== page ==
Earlier this year the Supreme Court handed down judgment in FCA v Arch Insurance (UK) Limited and others  UKSC 0177. The judgment is complex and runs over 114 pages, but we have sought to address some of the key points and most frequently asked questions below.
WHAT WAS THE CASE ABOUT?
As a result of COVID-19, many policyholders whose businesses were affected suffered substantial losses. This led to a large number of claims under business interruption policies. Whilst some insurers accepted liability, others had disputed it leading to concern about the lack of clarity and certainty surrounding the wording of policies and their coverage.
In light of this, the Financial Conduct Authority (‘FCA’) issued proceedings to seek declarations as to the correct interruption of business interruption policy wordings.
WHO DOES THIS IMPACT?
21 sample wordings were considered as part of the claim. It was estimated by the FCA that the sample wording was similar to 700 different policies used by 60 different insurers. As a result, the decision would be likely to impact an estimated 370,000 policyholders.
A consolidated list of the insurers and business interruption policies that would be affected by the test case was published by the FCA, who have also produced a Policy Checker, which can be found at https://www.fca.org.uk/firms/business-interruption-insurance/policy-checker
WHAT DID THE COURT DETERMINE?
On 15 January 2021, judgment was handed down which favoured the FCA’s broader interpretation of sample wording, which was grouped into three broad categories:
- ‘Disease clauses‘ which provide cover where a business is interrupted as a result of a notifiable disease.
- ‘Prevention of Access clauses‘ which provide cover where access to a business has been prevented or hindered as a result of government or local authority action or restriction.
- ‘Hybrid clauses‘ which relate to both restrictions imposed on the business’s premises and to the occurrence or manifestation of a notifiable disease.
Whilst the FCA’s interpretation in the majority of the samples reviewed was favoured by the court, it does not follow that the defendant insurers are liable across all 21 samples. Accordingly, it remains for the policyholder and their advisers to consider how the principles established in the detailed judgment apply to the circumstances and the wording contained in the insurance policy to calculate cover, indemnity and the loss.
HOW DO I MAKE A CLAIM IN RESPECT OF MY BUSINESS INTERRUPTION POLICY?
The first port of call should be to make a claim directly with your insurer. Upon completion of a claim form from, the insurer will consider the circumstances surrounding the claim and advise whether they believe it falls within the policy terms.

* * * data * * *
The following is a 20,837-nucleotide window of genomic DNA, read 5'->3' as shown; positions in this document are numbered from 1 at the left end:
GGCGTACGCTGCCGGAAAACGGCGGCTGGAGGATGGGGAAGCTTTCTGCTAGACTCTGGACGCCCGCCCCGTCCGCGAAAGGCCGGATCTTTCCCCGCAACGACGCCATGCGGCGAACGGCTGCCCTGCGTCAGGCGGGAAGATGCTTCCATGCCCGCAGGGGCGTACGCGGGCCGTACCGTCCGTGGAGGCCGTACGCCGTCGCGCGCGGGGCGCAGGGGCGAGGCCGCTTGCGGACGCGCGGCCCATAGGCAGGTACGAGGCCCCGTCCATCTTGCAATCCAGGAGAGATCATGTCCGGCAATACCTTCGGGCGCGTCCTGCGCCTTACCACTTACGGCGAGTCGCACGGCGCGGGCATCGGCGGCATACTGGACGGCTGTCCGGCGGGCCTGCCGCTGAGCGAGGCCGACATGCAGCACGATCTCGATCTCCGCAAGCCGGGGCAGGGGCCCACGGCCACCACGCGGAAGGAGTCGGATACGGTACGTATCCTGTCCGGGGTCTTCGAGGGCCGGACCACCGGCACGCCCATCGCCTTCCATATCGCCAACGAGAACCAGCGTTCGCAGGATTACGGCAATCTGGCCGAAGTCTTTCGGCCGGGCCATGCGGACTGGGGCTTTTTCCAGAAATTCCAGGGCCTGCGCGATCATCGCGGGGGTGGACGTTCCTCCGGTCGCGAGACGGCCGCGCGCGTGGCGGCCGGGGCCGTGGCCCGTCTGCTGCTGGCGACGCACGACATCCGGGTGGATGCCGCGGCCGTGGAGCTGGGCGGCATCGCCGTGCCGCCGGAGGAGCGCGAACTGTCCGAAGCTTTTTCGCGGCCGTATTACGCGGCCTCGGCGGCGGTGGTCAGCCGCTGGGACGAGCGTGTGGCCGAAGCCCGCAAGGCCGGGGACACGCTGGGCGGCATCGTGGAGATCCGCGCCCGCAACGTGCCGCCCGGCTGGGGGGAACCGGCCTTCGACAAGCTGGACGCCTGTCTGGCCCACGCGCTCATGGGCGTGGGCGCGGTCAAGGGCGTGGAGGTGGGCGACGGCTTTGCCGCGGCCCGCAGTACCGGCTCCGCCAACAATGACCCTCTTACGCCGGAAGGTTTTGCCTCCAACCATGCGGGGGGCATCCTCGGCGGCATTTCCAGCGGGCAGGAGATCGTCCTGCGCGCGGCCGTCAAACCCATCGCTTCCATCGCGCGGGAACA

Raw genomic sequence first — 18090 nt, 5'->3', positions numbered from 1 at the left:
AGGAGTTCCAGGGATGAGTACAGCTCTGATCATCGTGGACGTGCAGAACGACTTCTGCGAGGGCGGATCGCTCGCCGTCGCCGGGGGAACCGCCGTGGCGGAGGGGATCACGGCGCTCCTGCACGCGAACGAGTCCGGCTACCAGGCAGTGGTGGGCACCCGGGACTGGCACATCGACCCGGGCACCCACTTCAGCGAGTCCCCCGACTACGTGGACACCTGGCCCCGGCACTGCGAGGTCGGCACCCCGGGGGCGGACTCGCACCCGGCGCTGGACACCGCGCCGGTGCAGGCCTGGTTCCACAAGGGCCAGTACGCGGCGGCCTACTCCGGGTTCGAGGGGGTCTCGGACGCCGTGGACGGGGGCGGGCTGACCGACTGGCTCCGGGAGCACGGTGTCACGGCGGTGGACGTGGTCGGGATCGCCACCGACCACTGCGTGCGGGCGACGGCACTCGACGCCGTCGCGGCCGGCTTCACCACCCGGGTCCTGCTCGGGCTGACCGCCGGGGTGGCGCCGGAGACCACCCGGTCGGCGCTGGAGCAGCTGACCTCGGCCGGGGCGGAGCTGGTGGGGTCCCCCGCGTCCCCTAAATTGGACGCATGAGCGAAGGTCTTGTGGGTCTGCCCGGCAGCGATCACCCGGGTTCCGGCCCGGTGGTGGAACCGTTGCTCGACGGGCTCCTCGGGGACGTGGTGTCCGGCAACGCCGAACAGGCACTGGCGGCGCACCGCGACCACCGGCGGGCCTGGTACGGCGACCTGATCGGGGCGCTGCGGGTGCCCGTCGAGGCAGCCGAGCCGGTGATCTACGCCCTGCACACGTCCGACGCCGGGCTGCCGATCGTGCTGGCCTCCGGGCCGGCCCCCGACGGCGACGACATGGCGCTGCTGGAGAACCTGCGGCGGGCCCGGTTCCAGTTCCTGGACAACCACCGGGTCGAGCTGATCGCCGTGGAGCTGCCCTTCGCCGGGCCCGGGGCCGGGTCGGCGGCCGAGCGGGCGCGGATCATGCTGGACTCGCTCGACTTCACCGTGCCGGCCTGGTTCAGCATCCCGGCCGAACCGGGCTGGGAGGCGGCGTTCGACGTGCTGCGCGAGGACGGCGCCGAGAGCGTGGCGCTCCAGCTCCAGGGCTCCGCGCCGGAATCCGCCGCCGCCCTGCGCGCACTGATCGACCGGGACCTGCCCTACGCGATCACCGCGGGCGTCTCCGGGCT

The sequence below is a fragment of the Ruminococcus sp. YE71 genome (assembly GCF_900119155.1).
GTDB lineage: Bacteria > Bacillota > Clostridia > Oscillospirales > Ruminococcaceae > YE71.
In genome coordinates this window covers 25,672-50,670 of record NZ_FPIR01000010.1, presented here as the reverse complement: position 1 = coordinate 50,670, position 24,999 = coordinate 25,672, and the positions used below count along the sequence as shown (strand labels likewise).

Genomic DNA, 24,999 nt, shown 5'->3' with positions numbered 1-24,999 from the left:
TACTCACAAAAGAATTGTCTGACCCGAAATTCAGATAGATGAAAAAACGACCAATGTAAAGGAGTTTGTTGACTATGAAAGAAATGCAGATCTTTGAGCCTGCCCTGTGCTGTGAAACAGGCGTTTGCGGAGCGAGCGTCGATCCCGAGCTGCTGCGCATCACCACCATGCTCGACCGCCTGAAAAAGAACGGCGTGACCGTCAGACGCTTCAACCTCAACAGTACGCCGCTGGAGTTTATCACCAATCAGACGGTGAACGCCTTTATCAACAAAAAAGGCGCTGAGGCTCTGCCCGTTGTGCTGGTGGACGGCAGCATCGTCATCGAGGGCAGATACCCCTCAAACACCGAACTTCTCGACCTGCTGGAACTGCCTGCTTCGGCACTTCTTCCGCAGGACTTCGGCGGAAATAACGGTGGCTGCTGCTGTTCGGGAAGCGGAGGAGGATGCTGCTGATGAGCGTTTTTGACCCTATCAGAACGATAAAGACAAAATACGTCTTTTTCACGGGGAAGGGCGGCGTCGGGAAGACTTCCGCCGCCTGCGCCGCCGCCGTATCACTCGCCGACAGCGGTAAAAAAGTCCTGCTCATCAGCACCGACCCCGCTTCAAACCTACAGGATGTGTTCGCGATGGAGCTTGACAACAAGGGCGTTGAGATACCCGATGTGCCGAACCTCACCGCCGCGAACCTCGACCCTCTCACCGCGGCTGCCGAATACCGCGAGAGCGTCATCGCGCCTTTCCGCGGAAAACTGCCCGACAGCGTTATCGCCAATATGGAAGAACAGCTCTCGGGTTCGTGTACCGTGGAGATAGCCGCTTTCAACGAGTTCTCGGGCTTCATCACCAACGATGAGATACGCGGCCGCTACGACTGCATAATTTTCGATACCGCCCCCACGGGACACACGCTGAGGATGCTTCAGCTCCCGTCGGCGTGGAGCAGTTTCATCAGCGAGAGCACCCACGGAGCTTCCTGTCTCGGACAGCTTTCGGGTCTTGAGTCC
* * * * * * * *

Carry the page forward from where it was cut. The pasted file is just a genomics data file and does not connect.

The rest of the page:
In the event the claim is refused, you can then consider making a complaint to the Financial Ombudsman (see below) or take steps to issue proceedings (see below).
MY CLAIM HAS BEEN REFUSED BY MY INSURER, SHOULD I MAKE A COMPLAINT TO THE FINANCIAL OMBUDSMAN?
If your claim has initially been refused you may be eligible to use the Financial Ombudsman’s complaint scheme.
In order to make a complaint you will need to review your policy wording considering the principles set out in the recent judgment. You may wish to seek legal advice as to the correct interpretation of the policy and whether your losses are recoverable.
When submitting a claim, you will be required to provide copies of any correspondence exchanged with your insurer on the issue. Accordingly, copies of all correspondence should be kept along with notes of conversations.
Please note that the complaint procedure will not be appropriate in all claims. Only micro enterprise businesses will be eligible. A micro-enterprise is a business which employs less than 10 people and have an annual turnover or balance sheet that does not exceed 2 million.
There is also a limit on how much the Financial Ombudsman can award, which is capped at £355,000.
CAN I TAKE LEGAL ACTION AGAINST MY INSURER?
Before commencing any action you will be required to send a letter before action to the proposed defendant insurer in accordance with the Practice Direction on Pre Action Conduct and Protocols (‘the Protocol’).
When sending the letter, the court will expect the parties to act reasonably by exchanging enough information and documents with a view of resolving the dispute. The insurer should then be given reasonable time to respond (usually between 14 to 30 days) before making a claim. A failure to comply with the Protocol can lead to issues on costs.
If the potential claim is not resolved by way correspondence, then proceedings will have to follow. In certain circumstances a claim can be brought in the Commercial Court under the Shorter Trials Scheme set out in Practice Direction 57AB. This provides a quicker and cost-effective route to trial and judgement can in circumstances be awarded in a matter of months.
HOW CAN FLETCHER DAY HELP?
The judgment in the case is complex and those who have been affected will need to review the wording of their policies to establish how the principles set out in the judgment apply.
The commercial dispute resolution team at Fletcher Day can provide advice on the correct interpretation of your business interruption insurance policy and if necessary, make a claim on your behalf.
We can offer a wide range of funding options which include ‘no win no fee’ agreements.
If you need advice or would like to make a claim please submit an enquiry.